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Japan’s ‘Miracle’ Suzuki takes darts world by storm

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A late bloomer in a game once associated with beer bellies and smoky pubs, Japan's Mikuru Suzuki began playing darts at 26.

Japan’s ‘Miracle’ Suzuki takes darts world by storm

DESCRIBED as the Phil Taylor of women’s darts, Japan’s Mikuru Suzuki already has plans to dominate the sport after becoming the first Asian player to capture a world title.

The deadeye 37-year-old – known as “The Miracle” in a play on her first name – is slowly getting used to her new celebrity following a shock victory at the BDO world championship in January.

“It really didn’t sink in until I got back to Japan,” Suzuki told AFP in an interview.

“There were fans waiting for me at the airport holding a banner.

That’s when it first hit me, the scale of what I had achieved – it was a dream come true,” she added.

“Being called world champion is special but I don’t want to stop at one world title, I want to win many more.”

Suzuki did not drop a set on her way to the title in a blur of tungsten trickery that darts legend Taylor would have been proud of.

Her 3-0 blowout of Englishwoman Lorraine Winstanley in the final, which included a 148 checkout and back-to-back 180s, capped a magical week at Lakeside for Japan’s darts sensation.

A late bloomer in a game once associated with beer bellies and smoky pubs, Suzuki began playing darts at 26 and admits she didn’t always pack such a punch.

“At first I sucked at it,” grinned the bubbly Shikoku native, who worked in a department store selling clothes and cosmetics before her unorthodox career switch.

“But that’s what got me hooked – I was determined to make the darts fly straight. Though I never thought I would turn pro.”

Her family also took a dim view of her decision to take up a sport little known in Japan beyond gaudy darts bars with flashing electronic boards.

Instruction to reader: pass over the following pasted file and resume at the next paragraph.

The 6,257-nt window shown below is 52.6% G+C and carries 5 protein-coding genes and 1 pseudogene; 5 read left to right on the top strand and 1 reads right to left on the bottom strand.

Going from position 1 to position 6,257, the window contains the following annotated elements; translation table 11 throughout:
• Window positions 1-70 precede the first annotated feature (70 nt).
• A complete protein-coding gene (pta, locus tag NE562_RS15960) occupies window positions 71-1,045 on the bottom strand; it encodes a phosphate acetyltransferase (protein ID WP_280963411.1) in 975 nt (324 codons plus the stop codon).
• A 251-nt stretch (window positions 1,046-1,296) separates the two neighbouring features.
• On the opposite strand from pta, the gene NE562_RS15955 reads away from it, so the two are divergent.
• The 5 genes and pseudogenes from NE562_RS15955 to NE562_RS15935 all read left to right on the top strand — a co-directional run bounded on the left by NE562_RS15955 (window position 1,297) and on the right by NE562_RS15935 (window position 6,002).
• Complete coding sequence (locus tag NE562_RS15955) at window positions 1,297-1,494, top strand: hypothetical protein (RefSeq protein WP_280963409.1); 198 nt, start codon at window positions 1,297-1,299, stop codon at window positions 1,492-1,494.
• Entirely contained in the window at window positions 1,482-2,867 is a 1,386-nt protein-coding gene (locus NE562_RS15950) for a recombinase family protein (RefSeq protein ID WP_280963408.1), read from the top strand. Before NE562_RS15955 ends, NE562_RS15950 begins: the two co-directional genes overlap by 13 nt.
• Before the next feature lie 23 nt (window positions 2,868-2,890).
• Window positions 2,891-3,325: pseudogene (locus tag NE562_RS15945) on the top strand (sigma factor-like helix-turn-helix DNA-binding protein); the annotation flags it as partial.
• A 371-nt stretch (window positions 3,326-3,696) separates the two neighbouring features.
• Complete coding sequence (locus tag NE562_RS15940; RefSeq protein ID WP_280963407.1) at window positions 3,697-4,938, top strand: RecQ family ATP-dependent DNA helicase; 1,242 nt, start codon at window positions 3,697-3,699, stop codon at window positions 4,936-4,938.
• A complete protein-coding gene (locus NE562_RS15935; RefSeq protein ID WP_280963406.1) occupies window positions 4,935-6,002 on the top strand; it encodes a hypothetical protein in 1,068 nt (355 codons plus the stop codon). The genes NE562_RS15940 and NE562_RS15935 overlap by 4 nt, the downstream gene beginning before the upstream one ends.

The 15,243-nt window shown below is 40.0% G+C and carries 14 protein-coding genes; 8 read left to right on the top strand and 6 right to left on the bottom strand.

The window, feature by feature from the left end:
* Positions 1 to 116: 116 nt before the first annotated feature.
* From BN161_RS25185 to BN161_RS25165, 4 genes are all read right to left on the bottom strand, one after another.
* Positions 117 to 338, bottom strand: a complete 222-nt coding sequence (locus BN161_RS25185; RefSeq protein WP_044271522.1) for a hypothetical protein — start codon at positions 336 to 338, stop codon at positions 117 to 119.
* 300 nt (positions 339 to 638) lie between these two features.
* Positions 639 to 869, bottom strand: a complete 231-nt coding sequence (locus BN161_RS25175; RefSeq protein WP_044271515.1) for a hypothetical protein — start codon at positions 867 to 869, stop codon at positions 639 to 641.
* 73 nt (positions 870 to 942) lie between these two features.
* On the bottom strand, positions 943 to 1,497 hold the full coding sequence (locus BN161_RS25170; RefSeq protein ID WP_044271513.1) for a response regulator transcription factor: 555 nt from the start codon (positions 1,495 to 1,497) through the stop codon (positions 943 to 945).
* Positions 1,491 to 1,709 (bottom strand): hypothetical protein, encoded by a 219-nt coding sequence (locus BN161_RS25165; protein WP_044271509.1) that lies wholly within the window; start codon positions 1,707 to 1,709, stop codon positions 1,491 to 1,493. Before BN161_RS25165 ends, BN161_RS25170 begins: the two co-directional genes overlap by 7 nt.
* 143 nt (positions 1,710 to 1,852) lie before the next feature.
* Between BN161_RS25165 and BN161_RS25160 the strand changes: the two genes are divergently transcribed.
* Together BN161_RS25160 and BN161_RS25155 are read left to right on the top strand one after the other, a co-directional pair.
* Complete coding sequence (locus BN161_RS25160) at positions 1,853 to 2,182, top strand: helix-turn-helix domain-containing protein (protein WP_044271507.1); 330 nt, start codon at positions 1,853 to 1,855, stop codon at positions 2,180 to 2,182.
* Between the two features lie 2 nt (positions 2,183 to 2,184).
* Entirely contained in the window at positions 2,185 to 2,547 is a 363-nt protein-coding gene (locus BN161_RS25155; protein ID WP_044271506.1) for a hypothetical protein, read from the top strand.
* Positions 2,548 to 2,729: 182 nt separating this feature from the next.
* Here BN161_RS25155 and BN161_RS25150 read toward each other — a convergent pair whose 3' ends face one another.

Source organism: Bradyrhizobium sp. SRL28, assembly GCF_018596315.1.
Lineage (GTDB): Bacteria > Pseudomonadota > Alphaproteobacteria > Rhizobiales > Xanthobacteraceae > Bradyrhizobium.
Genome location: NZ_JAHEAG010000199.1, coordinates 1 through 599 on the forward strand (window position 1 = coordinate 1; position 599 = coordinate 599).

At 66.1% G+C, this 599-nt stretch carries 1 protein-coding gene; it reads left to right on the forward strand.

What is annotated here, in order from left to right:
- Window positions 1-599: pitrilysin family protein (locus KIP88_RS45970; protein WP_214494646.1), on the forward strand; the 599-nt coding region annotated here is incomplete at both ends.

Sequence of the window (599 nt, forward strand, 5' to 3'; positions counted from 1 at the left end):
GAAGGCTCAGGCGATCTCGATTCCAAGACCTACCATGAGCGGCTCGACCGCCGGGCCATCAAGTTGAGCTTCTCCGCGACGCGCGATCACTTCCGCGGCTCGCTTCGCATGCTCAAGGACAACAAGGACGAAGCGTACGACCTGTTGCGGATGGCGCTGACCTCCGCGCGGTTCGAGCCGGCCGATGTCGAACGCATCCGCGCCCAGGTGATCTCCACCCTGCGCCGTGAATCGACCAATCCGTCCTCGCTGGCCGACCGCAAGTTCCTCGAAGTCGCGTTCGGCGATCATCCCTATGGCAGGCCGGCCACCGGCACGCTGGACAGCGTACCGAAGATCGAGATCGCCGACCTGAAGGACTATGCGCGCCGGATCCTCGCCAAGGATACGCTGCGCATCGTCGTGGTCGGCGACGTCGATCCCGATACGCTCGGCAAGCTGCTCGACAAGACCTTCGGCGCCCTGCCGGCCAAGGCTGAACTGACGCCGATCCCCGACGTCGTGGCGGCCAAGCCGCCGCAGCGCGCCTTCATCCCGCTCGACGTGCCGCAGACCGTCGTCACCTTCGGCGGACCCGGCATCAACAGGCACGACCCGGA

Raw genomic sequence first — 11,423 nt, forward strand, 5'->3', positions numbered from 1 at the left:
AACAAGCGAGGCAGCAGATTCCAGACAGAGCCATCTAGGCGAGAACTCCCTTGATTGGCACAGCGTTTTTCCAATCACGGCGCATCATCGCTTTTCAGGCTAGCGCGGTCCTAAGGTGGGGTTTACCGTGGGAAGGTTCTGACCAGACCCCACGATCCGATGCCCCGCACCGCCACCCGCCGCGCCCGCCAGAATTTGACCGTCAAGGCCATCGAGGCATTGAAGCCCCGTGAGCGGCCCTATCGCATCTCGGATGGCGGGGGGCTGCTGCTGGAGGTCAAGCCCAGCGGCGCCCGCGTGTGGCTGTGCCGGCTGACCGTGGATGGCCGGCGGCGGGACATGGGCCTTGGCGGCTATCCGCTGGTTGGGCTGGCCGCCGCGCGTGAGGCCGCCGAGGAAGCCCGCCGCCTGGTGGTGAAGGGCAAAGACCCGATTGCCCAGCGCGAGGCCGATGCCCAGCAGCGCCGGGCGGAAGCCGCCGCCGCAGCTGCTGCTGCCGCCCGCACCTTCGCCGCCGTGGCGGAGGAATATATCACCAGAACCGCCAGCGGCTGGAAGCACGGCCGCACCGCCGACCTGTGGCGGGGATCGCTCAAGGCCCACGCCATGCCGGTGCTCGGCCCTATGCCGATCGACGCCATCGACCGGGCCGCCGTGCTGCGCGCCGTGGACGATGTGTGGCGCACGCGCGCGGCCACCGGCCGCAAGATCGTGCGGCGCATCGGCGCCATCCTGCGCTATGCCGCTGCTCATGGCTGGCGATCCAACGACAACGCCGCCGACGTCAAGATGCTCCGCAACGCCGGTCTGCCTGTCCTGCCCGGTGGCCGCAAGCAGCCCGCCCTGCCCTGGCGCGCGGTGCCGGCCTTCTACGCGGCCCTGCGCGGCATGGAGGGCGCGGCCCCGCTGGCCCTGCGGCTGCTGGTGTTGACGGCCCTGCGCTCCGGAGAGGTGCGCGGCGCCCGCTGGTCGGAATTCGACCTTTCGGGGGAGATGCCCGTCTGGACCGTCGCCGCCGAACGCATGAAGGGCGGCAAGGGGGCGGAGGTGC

“My parents were like ‘huh?’ – they were worried about me earning enough money to eat,” she said.

“For a while I didn’t win a thing.”

Ten years on, the outlook is rosier, although Suzuki screws up her nose at comparisons to 16-time world champion Taylor.

“I think that’s a bit of a stretch,” she said with a laugh.

“Phil Taylor is a god in the world of darts – he was such an amazing player.

“But I think Peter Wright is cool,” Suzuki said of the flamboyant Scotsman, famous for his rainbow mohican.

“I love his antics and the way he connects with fans.”

With her bleach-blonde hair, Suzuki has a signature style of her own, bouncing onto the stage to the music from the children’s song “Baby Shark” before tearing into her rivals.

She followed her world title with further success at the Dutch Open, winning both the singles and doubles, alongside Yuriko Yamaguchi.

With only some 1,600 professional players nationwide, and less than 350 of them women, darts has yet to enter the mainstream in baseball-mad Japan.

But Suzuki, who has climbed to third in the World Darts Federation rankings, hopes to provide the spark for a new generation of female players, insisting the sport has cleaned up its beer-swilling reputation.

“I’ve seen videos of former players like Eric Bristow holding a cigarette while they threw,” she said.

“Darts has a much cooler image now. I would like to be able to inspire other women in Japan to take it up. I’m sure we will see more female players from Asia in the future.”

Life has changed for Suzuki since winning the world title, but she promises there’s more to come.

“The biggest thing is that people outside of Japan know my name now,” she said.

“But I want to play professionally for another 20 years, so there’s still room for improvement. There’s a lot more I want to achieve.”


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